The truth is, the vast majority of new vehicles sold today fall into the light truck category. Are manufacturers building SUVs bigger and bigger because that’s what consumers want, or are they building them because they generate huge profits for businesses? According to Statistical, the auto industry spent nearly $ 12.5 billion to advertise its merchandise in 2020. Can you guess how much of that was spent on promoting the sale of vehicles in the “category”. light trucks ”? If you said “most,” go directly to the class leader.

Have you ever noticed that there aren’t many breaks left? What happened? Did the Americans wake up one morning and say, “I’m so done with the breaks. Am I going to buy an SUV instead? Or have the big Detroit bosses said to themselves, “A station wagon is a passenger car. An SUV is a light truck. We can make more money by selling SUVs, so let’s make a bunch of them and advertise them! “

There is more to this story. Light trucks (which include most SUVs) don’t have to meet the same rigorous safety standards as passenger cars. To make matters worse, medium-duty trucks – anything with the digits 250 or 2500 in their name – are allowed to pollute more and even encounter inferior safety standards! Which country, eh? Which do you think is the cheapest to manufacture: a passenger car that meets the strictest safety and fuel economy standards or a truck / SUV that meets safety and fuel economy standards lowest fuel levels? Exactly.

Takeaway meals

The good news is that the EPA has finally moved away from attempts to control emissions by regulating fuel economy. The bad news is that the new rules set standards that are ridiculous and include patently bogus assumptions about the mix of new vehicles in the future. The rest of the world must chuckle at such weak regulations, though some will cry out how tough they are.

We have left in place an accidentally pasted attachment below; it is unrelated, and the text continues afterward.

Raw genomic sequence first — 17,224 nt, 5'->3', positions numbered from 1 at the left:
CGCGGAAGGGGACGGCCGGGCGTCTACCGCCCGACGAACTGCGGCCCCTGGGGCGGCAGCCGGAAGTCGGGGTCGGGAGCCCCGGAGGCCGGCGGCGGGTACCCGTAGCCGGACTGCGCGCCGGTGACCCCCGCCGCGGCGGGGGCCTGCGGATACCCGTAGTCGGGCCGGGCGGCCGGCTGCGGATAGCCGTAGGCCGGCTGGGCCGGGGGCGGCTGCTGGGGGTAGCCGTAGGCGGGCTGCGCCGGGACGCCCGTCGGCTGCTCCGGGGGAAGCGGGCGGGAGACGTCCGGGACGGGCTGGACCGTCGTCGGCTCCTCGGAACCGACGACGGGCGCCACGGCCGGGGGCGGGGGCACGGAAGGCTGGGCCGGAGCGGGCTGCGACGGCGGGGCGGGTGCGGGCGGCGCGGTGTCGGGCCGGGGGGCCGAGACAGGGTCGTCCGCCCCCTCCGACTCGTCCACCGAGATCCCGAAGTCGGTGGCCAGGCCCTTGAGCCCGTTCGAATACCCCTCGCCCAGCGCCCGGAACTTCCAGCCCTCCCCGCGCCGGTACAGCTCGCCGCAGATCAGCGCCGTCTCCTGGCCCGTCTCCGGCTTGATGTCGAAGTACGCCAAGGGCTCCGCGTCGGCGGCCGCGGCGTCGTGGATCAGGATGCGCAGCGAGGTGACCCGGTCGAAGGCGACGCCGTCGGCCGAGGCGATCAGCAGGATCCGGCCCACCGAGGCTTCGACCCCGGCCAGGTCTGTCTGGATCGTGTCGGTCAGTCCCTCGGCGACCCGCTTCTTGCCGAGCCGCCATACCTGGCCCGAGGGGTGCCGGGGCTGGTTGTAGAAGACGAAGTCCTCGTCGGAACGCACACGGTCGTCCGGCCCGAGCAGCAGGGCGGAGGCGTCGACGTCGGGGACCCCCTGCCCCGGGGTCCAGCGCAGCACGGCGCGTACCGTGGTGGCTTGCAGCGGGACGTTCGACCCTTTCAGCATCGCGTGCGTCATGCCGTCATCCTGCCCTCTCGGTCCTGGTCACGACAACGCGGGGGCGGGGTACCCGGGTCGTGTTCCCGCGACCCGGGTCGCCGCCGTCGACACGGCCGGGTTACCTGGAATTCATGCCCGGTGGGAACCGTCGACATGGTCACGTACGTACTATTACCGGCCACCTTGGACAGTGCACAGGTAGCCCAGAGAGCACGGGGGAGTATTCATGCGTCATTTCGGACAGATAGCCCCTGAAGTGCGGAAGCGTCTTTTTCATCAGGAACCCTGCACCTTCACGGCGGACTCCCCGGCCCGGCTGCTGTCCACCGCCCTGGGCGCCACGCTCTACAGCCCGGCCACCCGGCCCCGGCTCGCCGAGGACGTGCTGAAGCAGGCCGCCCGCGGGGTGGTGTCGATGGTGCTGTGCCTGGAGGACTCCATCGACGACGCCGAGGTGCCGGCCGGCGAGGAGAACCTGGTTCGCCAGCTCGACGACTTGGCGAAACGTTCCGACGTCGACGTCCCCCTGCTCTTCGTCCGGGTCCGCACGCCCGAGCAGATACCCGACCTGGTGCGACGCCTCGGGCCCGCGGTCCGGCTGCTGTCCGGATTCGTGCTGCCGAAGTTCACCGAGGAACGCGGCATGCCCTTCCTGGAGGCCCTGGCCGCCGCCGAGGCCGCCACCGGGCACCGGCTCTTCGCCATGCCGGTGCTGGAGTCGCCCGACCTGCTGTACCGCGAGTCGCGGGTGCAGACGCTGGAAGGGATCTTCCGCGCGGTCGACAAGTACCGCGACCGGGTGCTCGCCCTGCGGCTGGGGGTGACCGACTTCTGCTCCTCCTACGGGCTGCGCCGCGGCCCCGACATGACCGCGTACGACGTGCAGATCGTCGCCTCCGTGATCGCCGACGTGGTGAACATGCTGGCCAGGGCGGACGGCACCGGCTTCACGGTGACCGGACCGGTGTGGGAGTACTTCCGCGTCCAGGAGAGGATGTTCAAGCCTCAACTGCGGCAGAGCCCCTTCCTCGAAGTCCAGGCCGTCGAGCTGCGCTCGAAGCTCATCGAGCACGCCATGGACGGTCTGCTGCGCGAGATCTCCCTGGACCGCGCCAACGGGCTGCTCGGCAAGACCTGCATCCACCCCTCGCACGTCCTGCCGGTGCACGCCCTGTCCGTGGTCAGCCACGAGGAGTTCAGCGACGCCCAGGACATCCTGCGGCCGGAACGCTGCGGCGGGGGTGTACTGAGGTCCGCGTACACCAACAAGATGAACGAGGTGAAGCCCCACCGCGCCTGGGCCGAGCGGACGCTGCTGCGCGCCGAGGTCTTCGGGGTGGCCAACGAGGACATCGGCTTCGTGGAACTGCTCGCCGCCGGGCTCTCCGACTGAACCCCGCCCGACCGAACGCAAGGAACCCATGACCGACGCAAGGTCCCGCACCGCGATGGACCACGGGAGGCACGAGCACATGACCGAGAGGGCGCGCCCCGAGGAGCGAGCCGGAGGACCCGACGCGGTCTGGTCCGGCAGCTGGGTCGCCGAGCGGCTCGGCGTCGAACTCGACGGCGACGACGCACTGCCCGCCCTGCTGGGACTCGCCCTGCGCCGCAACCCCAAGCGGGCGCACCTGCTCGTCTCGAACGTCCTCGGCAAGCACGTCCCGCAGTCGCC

Keep in mind that while Ford has partnered with the state of California to support its stricter emissions standards, General Motors and Chrysler have not. And don’t forget that Toyota has spent more money lobbying against stricter standards than any other automaker. All attorneys general in the states controlled by the Red Team can be expected to challenge the new rules in court. If government control changes in the future, these new rules – weak as they are – will be thrown overboard faster than you can say “carbon dioxide.”

The problem here is that the EPA depends on the sale of electric vehicles to reduce average emissions to the point where automakers will be in compliance with the new standards. “By MA 2026, the EPA predicts that final standards can be met with approximately 17% sales of electric vehicles (EVs) and wider adoption of advanced gasoline engine and vehicle technologies available. today. “

In fact, given the recent surge in sales of electric vehicles and the imminent introduction of battery-powered electric pickup trucks from Ford, Chevrolet and Dodge, these expectations could be far exceeded. By 2026, concerns about tailpipe emissions may become moot. What a glorious prospect it is!